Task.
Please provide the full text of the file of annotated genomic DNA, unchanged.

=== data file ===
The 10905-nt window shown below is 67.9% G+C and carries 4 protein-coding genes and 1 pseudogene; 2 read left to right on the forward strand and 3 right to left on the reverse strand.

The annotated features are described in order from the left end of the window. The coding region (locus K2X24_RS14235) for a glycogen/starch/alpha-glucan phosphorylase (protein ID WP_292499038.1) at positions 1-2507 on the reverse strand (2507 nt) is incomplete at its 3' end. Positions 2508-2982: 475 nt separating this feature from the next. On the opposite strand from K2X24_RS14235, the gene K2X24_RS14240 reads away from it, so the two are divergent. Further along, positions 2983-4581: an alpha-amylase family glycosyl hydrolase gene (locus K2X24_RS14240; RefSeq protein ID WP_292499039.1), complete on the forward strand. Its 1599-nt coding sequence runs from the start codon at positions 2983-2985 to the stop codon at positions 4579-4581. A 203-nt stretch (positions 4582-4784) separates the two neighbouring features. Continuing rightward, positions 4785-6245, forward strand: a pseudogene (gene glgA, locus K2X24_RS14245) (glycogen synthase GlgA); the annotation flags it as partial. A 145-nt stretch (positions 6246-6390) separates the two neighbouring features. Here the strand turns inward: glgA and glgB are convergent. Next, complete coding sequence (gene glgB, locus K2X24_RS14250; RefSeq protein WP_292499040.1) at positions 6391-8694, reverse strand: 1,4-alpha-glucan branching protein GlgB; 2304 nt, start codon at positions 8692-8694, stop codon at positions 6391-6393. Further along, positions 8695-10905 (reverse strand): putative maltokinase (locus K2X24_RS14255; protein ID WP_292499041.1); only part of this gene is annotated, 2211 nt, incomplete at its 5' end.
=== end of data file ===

The 10905-nt window shown below is 67.9% G+C and carries 4 protein-coding genes and 1 pseudogene; 2 read left to right on the forward strand and 3 right to left on the reverse strand.

The annotated features are described in order from the left end of the window. The coding region (locus K2X24_RS14235) for a glycogen/starch/alpha-glucan phosphorylase (protein ID WP_292499038.1) at positions 1-2507 on the reverse strand (2507 nt) is incomplete at its 3' end. Positions 2508-2982: 475 nt separating this feature from the next. On the opposite strand from K2X24_RS14235, the gene K2X24_RS14240 reads away from it, so the two are divergent. Further along, positions 2983-4581: an alpha-amylase family glycosyl hydrolase gene (locus K2X24_RS14240; RefSeq protein ID WP_292499039.1), complete on the forward strand. Its 1599-nt coding sequence runs from the start codon at positions 2983-2985 to the stop codon at positions 4579-4581. A 203-nt stretch (positions 4582-4784) separates the two neighbouring features. Continuing rightward, positions 4785-6245, forward strand: a pseudogene (gene glgA, locus K2X24_RS14245) (glycogen synthase GlgA); the annotation flags it as partial. A 145-nt stretch (positions 6246-6390) separates the two neighbouring features. Here the strand turns inward: glgA and glgB are convergent. Next, complete coding sequence (gene glgB, locus K2X24_RS14250; RefSeq protein WP_292499040.1) at positions 6391-8694, reverse strand: 1,4-alpha-glucan branching protein GlgB; 2304 nt, start codon at positions 8692-8694, stop codon at positions 6391-6393. Further along, positions 8695-10905 (reverse strand): putative maltokinase (locus K2X24_RS14255; protein ID WP_292499041.1); only part of this gene is annotated, 2211 nt, incomplete at its 5' end.